I think we all know where this ends.
An almost-ridiculously thorough list of available 3D printers from Engadget. It’s amazing how many of these are on the market now.
There are a surprising number of companies and organizations currently invested in the space, be it through pre-fabricated models, kits or open-source, downloadable plans. We pulled together a list of some of the most prominent, which you can check out after the break.
The next stage up from 3D printing for quick manufacturing…fast and low-limit injection molding is available.
Well, this didn’t take very long.
Welcome to DEFCAD, operated by Defense Distributed. This site is a makeshift response to Makerbot Industries’ decision to censor files uploaded in good faith at Thingiverse, specifically firearms-related files. We are hosting as many of the pulled files as we can find.
In the wake of one of worst shooting incidents in American history, the 3D-printing firm Makerbot has deleted a collection of blueprints for gun components from Thingiverse, its popular user-generated content website that hosts 3D-printable files. Though Thingiverse has long banned designs for weapons and their components in its terms of service, it rarely enforced the rule until the last few days, when the company’s lawyer sent notices to users that their software models for gun parts were being purged from the site.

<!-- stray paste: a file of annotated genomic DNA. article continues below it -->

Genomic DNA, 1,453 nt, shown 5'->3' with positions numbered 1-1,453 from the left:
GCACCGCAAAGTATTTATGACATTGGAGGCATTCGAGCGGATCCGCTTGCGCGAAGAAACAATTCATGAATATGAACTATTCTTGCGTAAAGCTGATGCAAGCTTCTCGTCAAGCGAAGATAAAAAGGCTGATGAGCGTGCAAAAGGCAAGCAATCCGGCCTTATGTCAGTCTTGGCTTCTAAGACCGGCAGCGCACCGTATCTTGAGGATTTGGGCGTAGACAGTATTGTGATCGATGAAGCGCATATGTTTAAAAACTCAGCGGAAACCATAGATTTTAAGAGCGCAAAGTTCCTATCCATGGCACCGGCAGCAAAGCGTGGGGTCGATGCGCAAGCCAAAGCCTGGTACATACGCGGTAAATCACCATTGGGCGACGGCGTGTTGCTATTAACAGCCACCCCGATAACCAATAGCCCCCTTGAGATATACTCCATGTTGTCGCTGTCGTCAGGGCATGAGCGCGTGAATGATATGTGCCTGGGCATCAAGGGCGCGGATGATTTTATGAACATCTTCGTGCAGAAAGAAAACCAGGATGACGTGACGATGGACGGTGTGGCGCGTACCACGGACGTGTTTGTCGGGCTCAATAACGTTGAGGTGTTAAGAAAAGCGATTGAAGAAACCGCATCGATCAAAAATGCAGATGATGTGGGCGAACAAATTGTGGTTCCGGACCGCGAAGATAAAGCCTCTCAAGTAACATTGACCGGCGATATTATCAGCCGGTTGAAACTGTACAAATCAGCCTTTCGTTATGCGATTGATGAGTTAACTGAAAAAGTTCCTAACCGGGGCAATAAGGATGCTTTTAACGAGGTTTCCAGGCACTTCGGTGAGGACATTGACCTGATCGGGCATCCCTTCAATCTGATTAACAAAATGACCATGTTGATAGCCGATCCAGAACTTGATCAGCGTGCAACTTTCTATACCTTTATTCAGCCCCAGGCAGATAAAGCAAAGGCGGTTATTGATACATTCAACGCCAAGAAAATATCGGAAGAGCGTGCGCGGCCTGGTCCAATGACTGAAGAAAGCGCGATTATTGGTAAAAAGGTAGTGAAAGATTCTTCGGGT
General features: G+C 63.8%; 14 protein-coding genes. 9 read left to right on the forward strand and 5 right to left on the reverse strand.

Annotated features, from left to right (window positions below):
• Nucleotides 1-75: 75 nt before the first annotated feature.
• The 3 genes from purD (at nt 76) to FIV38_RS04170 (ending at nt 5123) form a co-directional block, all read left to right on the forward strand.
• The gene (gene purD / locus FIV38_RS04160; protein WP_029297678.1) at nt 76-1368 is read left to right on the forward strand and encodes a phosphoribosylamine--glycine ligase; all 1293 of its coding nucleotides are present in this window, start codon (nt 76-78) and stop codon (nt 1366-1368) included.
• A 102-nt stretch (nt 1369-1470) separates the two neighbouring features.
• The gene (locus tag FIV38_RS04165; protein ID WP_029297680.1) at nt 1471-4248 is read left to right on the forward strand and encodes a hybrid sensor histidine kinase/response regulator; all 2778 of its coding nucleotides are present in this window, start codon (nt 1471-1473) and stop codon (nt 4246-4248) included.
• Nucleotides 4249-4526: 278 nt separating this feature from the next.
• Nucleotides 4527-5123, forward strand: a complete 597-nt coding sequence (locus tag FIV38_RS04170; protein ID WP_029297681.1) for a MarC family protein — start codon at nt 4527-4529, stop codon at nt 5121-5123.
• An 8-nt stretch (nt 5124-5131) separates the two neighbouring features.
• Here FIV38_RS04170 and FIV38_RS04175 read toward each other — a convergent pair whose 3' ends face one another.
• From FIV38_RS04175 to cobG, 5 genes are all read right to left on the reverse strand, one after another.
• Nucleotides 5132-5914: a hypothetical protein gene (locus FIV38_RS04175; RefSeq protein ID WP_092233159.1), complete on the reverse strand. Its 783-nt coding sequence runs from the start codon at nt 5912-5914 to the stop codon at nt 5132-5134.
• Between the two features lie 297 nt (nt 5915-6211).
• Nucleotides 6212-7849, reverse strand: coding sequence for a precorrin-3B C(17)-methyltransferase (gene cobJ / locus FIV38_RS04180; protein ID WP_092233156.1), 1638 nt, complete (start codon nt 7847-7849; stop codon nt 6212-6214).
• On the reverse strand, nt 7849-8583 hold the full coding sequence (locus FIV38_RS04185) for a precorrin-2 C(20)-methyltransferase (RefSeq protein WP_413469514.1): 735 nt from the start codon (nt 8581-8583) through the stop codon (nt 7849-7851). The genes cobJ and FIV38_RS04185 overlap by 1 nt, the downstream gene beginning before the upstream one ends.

via Make magazine
Here’s a really interesting new take on 3D printing that uses standard copy paper as its medium, cutting and shaping as it builds layer by layer. Obvious difficulties and advantages to this process, but one of the most interesting is featured in the second video…with the addition of some ink, you can easily do fully-color output.
But now, what’s being called the world’s first 3D printing photo booth is set to open for a limited time at the exhibition space EYE OF GYRE in Harajuku. From November 24 to January 14, 2013, people with reservations can go and have their portraits taken. Except, instead of a photograph, you’ll receive miniature replicas of yourselves.
EFF and the Cyberlaw Clinic at Harvard’s Berkman Center for Internet and Society are working together to use this new process to challenge patent applications that particularly threaten growing 3D printing technologies. As a first step, we are evaluating 3D printing patent applications currently pending before the Patent Office to identify potential target applications. We need your help! If you know of any applications covering 3D printing technology that you think should be challenged, please let us know by emailing 3Dprinting@eff.org (and also point us to any relevant prior art you might know about).